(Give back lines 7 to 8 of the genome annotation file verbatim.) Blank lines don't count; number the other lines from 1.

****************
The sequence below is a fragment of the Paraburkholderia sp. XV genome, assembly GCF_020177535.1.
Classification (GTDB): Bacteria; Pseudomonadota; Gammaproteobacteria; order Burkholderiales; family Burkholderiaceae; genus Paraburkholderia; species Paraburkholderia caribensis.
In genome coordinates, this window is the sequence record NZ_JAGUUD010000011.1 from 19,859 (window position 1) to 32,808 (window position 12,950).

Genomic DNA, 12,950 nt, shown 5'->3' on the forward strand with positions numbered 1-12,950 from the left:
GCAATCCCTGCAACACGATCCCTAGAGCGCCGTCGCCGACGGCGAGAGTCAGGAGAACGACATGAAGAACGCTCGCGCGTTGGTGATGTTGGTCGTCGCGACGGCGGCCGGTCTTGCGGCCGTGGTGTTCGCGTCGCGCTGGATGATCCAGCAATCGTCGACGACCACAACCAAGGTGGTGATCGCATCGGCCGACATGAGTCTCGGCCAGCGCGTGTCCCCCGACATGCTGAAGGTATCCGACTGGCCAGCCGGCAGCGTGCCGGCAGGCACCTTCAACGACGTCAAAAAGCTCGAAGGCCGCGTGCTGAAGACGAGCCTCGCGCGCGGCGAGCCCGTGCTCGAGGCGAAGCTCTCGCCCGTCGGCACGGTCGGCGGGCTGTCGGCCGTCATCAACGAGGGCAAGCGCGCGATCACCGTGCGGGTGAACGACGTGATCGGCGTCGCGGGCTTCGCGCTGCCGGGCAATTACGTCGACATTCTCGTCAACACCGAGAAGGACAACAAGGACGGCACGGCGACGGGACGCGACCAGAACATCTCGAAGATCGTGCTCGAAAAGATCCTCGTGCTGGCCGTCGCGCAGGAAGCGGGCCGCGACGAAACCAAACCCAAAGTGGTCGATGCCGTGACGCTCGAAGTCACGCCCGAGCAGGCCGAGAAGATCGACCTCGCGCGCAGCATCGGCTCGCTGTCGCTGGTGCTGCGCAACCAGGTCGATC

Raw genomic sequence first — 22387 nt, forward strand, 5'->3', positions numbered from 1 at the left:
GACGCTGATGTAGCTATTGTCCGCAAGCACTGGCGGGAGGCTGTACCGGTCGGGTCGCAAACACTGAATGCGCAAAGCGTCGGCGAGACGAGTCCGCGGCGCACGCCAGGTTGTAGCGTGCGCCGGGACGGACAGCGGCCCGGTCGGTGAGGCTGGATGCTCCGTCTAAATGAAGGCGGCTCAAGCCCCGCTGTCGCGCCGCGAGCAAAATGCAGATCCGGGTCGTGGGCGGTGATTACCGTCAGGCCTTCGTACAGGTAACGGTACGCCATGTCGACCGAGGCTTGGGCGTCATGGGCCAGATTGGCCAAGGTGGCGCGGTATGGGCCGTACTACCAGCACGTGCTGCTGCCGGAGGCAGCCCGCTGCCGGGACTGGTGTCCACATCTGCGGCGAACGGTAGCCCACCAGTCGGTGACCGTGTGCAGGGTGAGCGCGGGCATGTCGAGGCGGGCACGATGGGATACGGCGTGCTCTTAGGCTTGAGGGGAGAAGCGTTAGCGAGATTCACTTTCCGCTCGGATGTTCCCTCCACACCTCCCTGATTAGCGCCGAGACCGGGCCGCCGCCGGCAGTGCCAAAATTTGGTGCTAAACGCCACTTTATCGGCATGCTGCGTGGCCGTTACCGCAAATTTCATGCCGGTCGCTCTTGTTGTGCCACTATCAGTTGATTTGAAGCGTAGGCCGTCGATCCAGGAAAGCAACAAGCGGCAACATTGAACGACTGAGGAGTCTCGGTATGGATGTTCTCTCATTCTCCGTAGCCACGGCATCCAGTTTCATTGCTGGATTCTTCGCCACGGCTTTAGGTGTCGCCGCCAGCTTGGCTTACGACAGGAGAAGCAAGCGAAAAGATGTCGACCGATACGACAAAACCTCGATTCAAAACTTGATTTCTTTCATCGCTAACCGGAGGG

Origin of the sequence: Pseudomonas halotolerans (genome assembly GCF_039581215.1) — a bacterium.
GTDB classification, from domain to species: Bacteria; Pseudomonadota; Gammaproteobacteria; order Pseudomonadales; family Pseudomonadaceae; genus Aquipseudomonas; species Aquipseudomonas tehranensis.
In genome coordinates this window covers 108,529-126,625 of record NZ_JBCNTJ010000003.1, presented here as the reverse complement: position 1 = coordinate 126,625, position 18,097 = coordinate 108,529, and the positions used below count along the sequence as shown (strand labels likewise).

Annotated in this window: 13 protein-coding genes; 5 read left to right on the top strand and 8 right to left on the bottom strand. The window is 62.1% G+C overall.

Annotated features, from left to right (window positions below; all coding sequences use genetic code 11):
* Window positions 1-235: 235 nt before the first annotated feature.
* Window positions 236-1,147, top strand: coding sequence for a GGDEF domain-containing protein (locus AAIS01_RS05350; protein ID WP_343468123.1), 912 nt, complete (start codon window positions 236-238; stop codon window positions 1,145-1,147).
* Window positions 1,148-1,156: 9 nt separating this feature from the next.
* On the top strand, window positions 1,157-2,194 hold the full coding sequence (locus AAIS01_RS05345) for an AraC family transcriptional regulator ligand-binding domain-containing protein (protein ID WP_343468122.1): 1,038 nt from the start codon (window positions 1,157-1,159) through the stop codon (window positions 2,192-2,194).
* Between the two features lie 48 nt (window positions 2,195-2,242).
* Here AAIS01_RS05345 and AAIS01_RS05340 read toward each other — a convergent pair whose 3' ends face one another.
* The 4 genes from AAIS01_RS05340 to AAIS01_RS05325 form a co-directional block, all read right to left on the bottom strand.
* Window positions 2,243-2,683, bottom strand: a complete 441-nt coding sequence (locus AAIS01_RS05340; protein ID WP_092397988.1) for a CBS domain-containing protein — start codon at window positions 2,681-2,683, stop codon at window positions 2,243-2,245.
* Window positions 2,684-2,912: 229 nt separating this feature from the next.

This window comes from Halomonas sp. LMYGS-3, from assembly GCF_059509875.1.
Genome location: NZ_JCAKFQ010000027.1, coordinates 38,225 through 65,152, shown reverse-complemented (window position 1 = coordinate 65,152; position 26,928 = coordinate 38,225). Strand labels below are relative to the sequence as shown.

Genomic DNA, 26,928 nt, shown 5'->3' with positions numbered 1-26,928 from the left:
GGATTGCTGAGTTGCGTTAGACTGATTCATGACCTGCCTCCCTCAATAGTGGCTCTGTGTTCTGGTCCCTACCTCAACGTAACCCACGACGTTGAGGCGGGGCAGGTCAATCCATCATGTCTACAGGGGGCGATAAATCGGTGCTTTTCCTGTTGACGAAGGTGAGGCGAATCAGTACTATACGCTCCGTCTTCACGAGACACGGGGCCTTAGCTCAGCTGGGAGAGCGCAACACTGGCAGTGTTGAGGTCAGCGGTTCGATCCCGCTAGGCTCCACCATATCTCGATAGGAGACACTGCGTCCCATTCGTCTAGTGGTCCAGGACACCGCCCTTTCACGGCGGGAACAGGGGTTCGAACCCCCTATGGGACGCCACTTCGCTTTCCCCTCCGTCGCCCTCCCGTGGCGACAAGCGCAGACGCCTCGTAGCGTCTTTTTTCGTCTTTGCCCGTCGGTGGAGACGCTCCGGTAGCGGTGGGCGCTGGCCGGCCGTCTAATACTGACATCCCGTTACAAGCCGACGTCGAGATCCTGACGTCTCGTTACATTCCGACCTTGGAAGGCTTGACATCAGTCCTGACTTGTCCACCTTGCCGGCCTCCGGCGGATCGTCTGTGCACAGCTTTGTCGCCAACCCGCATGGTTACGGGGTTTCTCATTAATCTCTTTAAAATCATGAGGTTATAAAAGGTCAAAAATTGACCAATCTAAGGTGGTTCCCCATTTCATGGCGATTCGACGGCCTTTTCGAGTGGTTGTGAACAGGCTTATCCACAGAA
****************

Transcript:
GACGCTGATGTAGCTATTGTCCGCAAGCACTGGCGGGAGGCTGTACCGGTCGGGTCGCAAACACTGAATGCGCAAAGCGTCGGCGAGACGAGTCCGCGGCGCACGCCAGGTTGTAGCGTGCGCCGGGACGGACAGCGGCCCGGTCGGTGAGGCTGGATGCTCCGTCTAAATGAAGGCGGCTCAAGCCCCGCTGTCGCGCCGCGAGCAAAATGCAGATCCGGGTCGTGGGCGGTGATTACCGTCAGGCCTTCGTACAGGTAACGGTACGCCATGTCGACCGAGGCTTGGGCGTCATGGGCCAGATTGGCCAAGGTGGCGCGGTATGGGCCGTACTACCAGCACGTGCTGCTGCCGGAGGCAGCCCGCTGCCGGGACTGGTGTCCACATCTGCGGCGAACGGTAGCCCACCAGTCGGTGACCGTGTGCAGGGTGAGCGCGGGCATGTCGAGGCGGGCACGATGGGATACGGCGTGCTCTTAGGCTTGAGGGGAGAAGCGTTAGCGAGATTCACTTTCCGCTCGGATGTTCCCTCCACACCTCCCTGATTAGCGCCGAGACCGGGCCGCCGCCGGCAGTGCCAAAATTTGGTGCTAAACGCCACTTTATCGGCATGCTGCGTGGCCGTTACCGCAAATTTCATGCCGGTCGCTCTTGTTGTGCCACTATCAGTTGATTTGAAGCGTAGGCCGTCGATCCAGGAAAGCAACAAGCGGCAACATTGAACGACTGAGGAGTCTCGGTATGGATGTTCTCTCATTCTCCGTAGCCACGGCATCCAGTTTCATTGCTGGATTCTTCGCCACGGCTTTAGGTGTCGCCGCCAGCTTGGCTTACGACAGGAGAAGCAAGCGAAAAGATGTCGACCGATACGACAAAACCTCGATTCAAAACTTGATTTCTTTCATCGCTAACCGGAGGG

Origin of the sequence: Pseudomonas halotolerans (genome assembly GCF_039581215.1) — a bacterium.